Are you thinking of heading off to Ireland to do some research some day? If so, now is the time to start planning. On my first trip to Ireland I didn’t know much about where our ancestors had come from, nor, for the most part, did I know much about genealogical research! It was a fun trip, but after spending about two hours applying for Reader’s Cards for the National Library, alas, we had no idea what to look for. The librarian sent us to the General Register Office.
I’m sure you’ll be much more prepared before you begin your trip, but as I’ve stated many times, the most important piece of information when doing Irish research is the name of the townland where your ancestors lived. It’s also, the most difficult piece of information to find. If it does exist, it probably will be found in this country, so before your pack your bags, be diligent about searching for it.
Most documents we see just state Ireland; sometimes you might have a county, but even that’s not enough if you have a common surname. You need to search all documents that were created in this country: immigration, naturalization, church, land, probate, military, cemetery (and I mean the actual documents, not just indexes). If you don’t find the information, identify any siblings and do the same search for them. I once had a client where I found the place of origin in Ireland from a siblings 3rd great grandson. If you don’t find the information with the siblings, try again with witnesses to church or legal documents or even neighbors.
When you request a record from a Catholic church, you will normally receive your response on a standard form. The parish secretary will look at the register and copy the information to the form. Don’t forget to request everything that’s in the record. Many priests would not marry a couple unless they had proof of their baptism. The letter above was clipped into the marriage register for Thomas O’Malley and Alice Martin. What are the chances I would have gotten the letter if I had not requested anything that might tell me where in Ireland Alice originated. The letter giving the details of her baptism included the townland, parish, date of baptism and parents’ names. A bonanza! Perhaps you won’t find a letter, but there may be a note written in the margins of the register that the secretary would not copy (since there was no place on the form) if you didn’t ask.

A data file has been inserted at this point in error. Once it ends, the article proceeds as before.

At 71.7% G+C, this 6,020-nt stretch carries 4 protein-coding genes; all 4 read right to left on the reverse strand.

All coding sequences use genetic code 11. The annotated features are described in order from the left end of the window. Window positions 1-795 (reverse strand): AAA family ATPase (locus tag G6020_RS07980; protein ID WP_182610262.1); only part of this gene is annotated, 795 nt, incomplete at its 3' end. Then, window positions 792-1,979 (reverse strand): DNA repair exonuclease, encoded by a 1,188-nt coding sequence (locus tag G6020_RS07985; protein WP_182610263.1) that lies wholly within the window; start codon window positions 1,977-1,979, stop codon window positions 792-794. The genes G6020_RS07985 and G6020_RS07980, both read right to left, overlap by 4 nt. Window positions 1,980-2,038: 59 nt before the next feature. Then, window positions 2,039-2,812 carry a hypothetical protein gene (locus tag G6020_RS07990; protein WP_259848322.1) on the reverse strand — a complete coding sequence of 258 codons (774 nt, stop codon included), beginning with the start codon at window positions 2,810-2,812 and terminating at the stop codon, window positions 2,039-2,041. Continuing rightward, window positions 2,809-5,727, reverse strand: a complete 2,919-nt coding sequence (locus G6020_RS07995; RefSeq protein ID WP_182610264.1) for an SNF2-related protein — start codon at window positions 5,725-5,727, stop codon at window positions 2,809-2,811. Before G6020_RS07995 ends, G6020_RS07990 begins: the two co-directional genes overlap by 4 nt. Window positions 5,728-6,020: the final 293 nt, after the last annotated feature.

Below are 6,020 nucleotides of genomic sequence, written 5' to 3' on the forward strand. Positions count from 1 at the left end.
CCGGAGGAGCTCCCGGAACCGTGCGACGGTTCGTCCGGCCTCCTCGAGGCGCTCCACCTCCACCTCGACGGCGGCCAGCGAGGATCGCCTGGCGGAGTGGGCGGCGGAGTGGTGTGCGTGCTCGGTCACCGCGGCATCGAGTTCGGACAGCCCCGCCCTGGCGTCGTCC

If you can’t find the information, you might be able to narrow down the area of your search if you have a couple that was married in Ireland (maybe even having some of their children there) and you know the wife’s maiden name. Grenham’s Irish Surnames is a CD that allows you to put in two names, and find where those names overlap in the same civil parish. Our ancestors were not particularly mobile in Ireland and stayed in the same area for generations. They typically married someone from the same parish as well.
Even if you know the townland, it’s important to know something else about the family so you can confirm your researching the correct line. Because of Irish naming patterns and the lack of mobility, you typically have multiple individuals living in the same area, with the same name, about the same age (and rarely will you have a firm age...we usually give ± 5 years)! You need some additional corroborating details such as the parents names or the siblings. If possible get the death and marriage certificates for the immigrant here...don’t just take a date from an index, you need to see the actual certificate. Did the informant give the parents’ names on the death certificate? Hopefully he/she knew the information but try to verify it with the marriage license. This tends to provide more accurate information since we assume the bride and groom knew their parents’ names.
So if you plan to research in Ireland next year (or even the year after), start collecting the information that will make your trip productive.